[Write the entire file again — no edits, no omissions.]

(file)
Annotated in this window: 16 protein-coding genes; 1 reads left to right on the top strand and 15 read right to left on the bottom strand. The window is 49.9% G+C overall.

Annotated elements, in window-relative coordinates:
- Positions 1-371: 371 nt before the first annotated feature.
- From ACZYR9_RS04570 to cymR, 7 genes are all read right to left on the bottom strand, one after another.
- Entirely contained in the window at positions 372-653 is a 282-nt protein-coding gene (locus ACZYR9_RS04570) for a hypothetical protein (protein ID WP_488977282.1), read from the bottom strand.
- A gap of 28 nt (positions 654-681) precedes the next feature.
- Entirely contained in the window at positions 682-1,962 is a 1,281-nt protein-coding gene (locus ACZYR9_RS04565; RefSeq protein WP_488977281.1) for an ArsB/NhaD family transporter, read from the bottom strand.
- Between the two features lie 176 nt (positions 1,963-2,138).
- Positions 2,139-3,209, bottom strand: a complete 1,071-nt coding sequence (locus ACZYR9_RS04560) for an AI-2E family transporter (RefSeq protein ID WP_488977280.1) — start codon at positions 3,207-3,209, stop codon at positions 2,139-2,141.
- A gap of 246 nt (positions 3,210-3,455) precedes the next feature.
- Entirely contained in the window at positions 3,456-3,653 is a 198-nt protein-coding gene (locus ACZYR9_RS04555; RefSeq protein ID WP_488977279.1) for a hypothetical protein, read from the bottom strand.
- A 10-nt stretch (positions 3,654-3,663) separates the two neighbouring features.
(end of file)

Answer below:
Annotated in this window: 16 protein-coding genes; 1 reads left to right on the top strand and 15 read right to left on the bottom strand. The window is 49.9% G+C overall.

Annotated elements, in window-relative coordinates:
- Positions 1-371: 371 nt before the first annotated feature.
- From ACZYR9_RS04570 to cymR, 7 genes are all read right to left on the bottom strand, one after another.
- Entirely contained in the window at positions 372-653 is a 282-nt protein-coding gene (locus ACZYR9_RS04570) for a hypothetical protein (protein ID WP_488977282.1), read from the bottom strand.
- A gap of 28 nt (positions 654-681) precedes the next feature.
- Entirely contained in the window at positions 682-1,962 is a 1,281-nt protein-coding gene (locus ACZYR9_RS04565; RefSeq protein WP_488977281.1) for an ArsB/NhaD family transporter, read from the bottom strand.
- Between the two features lie 176 nt (positions 1,963-2,138).
- Positions 2,139-3,209, bottom strand: a complete 1,071-nt coding sequence (locus ACZYR9_RS04560) for an AI-2E family transporter (RefSeq protein ID WP_488977280.1) — start codon at positions 3,207-3,209, stop codon at positions 2,139-2,141.
- A gap of 246 nt (positions 3,210-3,455) precedes the next feature.
- Entirely contained in the window at positions 3,456-3,653 is a 198-nt protein-coding gene (locus ACZYR9_RS04555; RefSeq protein ID WP_488977279.1) for a hypothetical protein, read from the bottom strand.
- A 10-nt stretch (positions 3,654-3,663) separates the two neighbouring features.